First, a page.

2002-03 Women's Basketball Season Outlook
Oct. 14, 2002
All good things come to those who wait...
So they've waited and now they're ready.
As clichï¿½s go, this one could not be more true of the USC women's basketball program, which has waited patiently to one day enjoy the full development of a group of young highly-touted and skilled athletes.
'It's true that we have had some very gifted players in this program the last two years, but they were still trying to find their way on the collegiate level and they were forced to go through the school of hard knocks,' said sixth-year head coach Chris Gobrecht. 'We're not content with what we've been able to accomplish the last two seasons and I think that this team is finally ready to accept what it takes to win every day.'
'There is not a person in this program who is satisfied with what we have been able to achieve at this point. Not a single player. Not a single coach. I think we are in a much better position this season to avoid the pitfalls that have caused us problems in the past.'
When at first you don't succeed, try and try again.
The 2001-02 season was full of ups-and-downs and glimpses of what is yet to come for the Women of Troy. With one of the most difficult road schedules in the NCAA, the 2002 team started the year playing five of its first eight games away from home. Despite the hours logged traveling, the Trojans came away with an upset victory over then-No. 12 ranked Florida and a tough two-point loss to Texas - an eventual NCAA Regional qualifier - before beginning the Pac-10 season on a four-game win streak.
USC fought through much of the conference season in a three-way tie for second place and finished in a tie for fourth (with Oregon State) with an 11-7 Pac-10 record. This marked Troy's highest conference finish since 1997 and only the second time since then that the Women of Troy posted a winning league record.
USC made its 16th all-time postseason appearance (14 in the NCAA, 2 in the WNIT), and its first since 2000, with a bid to the Women's National Invitation Tournament. With four Pac-10 teams in the WNIT, the Trojans overpowered San Francisco in the first round, 72-53, but suffered a 97-87 loss to Washington in the second round to end the 2002 season with a 16-14 overall mark.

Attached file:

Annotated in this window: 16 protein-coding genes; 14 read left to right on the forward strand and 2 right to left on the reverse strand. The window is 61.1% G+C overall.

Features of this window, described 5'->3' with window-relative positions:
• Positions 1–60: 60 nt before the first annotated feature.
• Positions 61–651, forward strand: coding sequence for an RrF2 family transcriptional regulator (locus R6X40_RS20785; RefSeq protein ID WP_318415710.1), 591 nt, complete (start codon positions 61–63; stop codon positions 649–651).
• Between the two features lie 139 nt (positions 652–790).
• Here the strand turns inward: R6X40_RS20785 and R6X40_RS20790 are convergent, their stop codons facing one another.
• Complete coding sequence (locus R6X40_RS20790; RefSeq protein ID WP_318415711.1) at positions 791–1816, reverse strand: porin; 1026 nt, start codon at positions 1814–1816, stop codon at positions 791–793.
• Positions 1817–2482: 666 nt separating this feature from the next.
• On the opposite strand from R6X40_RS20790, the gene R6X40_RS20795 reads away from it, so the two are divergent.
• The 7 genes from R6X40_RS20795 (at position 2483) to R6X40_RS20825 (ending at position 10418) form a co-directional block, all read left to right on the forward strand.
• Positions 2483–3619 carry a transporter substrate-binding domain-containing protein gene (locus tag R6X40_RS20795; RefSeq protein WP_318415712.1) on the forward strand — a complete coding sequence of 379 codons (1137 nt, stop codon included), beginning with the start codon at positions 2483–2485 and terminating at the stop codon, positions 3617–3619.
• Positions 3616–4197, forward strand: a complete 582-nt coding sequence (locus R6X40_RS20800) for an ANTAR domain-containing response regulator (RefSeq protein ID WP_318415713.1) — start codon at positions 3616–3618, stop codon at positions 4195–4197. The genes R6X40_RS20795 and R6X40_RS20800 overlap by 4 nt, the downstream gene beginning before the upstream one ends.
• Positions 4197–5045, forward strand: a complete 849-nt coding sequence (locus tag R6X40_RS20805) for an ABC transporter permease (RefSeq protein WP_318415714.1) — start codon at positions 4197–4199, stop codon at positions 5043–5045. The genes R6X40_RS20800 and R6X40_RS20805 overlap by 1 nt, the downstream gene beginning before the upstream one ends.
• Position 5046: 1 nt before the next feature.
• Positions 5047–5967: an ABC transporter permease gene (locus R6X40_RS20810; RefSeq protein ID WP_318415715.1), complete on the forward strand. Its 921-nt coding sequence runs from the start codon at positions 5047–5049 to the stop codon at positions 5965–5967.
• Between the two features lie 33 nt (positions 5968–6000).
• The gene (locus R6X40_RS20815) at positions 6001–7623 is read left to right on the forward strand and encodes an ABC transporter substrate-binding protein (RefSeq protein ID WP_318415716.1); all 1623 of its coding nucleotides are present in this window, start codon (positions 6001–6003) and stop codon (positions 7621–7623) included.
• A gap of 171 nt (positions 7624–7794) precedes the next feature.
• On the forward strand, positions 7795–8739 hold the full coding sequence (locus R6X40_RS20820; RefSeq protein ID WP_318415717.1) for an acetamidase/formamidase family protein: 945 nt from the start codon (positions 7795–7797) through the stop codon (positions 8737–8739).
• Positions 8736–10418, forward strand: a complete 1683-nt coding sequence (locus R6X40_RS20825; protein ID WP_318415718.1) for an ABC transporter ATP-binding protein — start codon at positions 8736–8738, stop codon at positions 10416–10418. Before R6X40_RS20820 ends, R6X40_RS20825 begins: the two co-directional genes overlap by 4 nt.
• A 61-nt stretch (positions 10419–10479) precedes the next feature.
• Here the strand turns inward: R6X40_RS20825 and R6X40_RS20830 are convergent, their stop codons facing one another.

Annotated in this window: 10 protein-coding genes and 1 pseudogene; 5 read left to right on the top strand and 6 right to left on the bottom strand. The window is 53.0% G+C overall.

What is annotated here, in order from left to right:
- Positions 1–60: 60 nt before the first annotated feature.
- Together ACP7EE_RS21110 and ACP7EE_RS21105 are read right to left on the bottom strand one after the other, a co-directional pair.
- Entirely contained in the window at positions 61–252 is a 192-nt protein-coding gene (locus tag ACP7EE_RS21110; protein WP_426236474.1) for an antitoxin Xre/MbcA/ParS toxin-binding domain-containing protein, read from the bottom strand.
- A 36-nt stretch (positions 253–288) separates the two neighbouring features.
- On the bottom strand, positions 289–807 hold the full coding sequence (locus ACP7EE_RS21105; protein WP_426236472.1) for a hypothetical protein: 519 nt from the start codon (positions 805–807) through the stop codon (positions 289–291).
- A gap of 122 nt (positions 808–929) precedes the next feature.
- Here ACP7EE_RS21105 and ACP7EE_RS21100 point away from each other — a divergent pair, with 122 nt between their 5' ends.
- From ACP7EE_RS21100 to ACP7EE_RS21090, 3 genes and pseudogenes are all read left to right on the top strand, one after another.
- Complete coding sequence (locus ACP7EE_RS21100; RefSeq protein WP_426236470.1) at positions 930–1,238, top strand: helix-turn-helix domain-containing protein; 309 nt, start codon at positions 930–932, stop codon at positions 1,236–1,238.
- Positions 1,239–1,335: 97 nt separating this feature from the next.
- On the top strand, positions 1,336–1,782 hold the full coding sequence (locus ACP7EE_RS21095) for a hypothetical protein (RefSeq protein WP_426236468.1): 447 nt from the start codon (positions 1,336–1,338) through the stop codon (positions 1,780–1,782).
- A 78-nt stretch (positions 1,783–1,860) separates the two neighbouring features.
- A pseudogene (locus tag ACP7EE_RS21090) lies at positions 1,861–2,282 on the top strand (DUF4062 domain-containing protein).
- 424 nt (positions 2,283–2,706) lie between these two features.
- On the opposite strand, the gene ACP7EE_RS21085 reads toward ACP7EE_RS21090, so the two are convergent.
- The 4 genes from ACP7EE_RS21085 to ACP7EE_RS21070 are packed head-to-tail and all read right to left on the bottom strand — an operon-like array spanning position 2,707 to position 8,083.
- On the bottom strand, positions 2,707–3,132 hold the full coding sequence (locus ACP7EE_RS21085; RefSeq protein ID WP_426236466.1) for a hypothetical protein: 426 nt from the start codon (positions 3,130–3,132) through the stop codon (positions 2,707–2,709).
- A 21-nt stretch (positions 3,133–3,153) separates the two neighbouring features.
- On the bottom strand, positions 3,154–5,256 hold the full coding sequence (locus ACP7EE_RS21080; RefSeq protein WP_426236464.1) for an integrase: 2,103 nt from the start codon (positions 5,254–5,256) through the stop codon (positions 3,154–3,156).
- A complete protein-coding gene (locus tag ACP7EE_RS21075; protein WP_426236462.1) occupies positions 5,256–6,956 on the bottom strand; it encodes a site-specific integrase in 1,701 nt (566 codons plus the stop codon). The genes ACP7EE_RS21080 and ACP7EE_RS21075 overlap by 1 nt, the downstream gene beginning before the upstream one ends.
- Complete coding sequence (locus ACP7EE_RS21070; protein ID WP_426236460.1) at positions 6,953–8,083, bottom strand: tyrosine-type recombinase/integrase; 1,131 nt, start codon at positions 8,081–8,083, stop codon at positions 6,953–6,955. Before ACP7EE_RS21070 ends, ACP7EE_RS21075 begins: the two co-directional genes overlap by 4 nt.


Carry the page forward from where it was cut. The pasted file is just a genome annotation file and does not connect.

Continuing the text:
It is important to note that 11 of the team's 14 losses last season were by 10 points or less, including five by four points or less (Texas, BYU, Washington, Arizona, Oregon State). Two of USC's losses were in overtime. The Trojans, at times, seemed so close to reaching the 20-win plateau.
To highlight the season, then-sophomore forward Ebony Hoffman (Harbor City, Calif.) and then-sophomore guard Aisha Hollans (Berkeley, Calif.) were both named to the All-Pac-10 first team - a first for the two standout players and the first, first-team selections for the Women of Troy since the 1999 season (also the first time USC has had two named to the first team since the 1994 season).
'Ebony and Aisha have been working much harder in their offseason conditioning this year,' said Gobrecht, whose 2000 recruiting class (which included Hoffman and Hollans) was ranked among the top-5 nationally. 'They are focusing on improving aspects of their game and are much more aware of how they impact their teammates. These two players have had moments of brilliance. They just need to improve on their consistency.
'The team made some progress last year, but in some ways, I am happy that we faced just enough frustration and had to endure just enough lost opportunity to really, really finally get through to our players. That awakening is going to be our salvation this year.'
Rome was not built in a day.
The upcoming 2002-03 season could be the year that Trojan fans get what they've been waiting for - a return to the NCAA Tournament. All the pieces to the puzzle have finally been filled and the young players are now experienced upperclassmen who are eager to go further.
'I think that if this team stays healthy this year, this could be a team that wins 20 games or more,' said Gobrecht, who enters her 24th season as a head coach with a 396-281 (.585) career record. 'In fact, if this team stays healthy, I am confident we will win 20 games or more. We will get our chance to impact the NCAA Tournament.'
One step at a time.
The responsibility of taking this team to the next level will lie in the hands of Hoffman and Hollans. These two All-American prep players have already established themselves in the conference ranks, both finishing last season among the Pac-10's top-10 in scoring and rebounding. Now it is time for them to make a name for themselves nationally as they prepare for an All-American caliber season.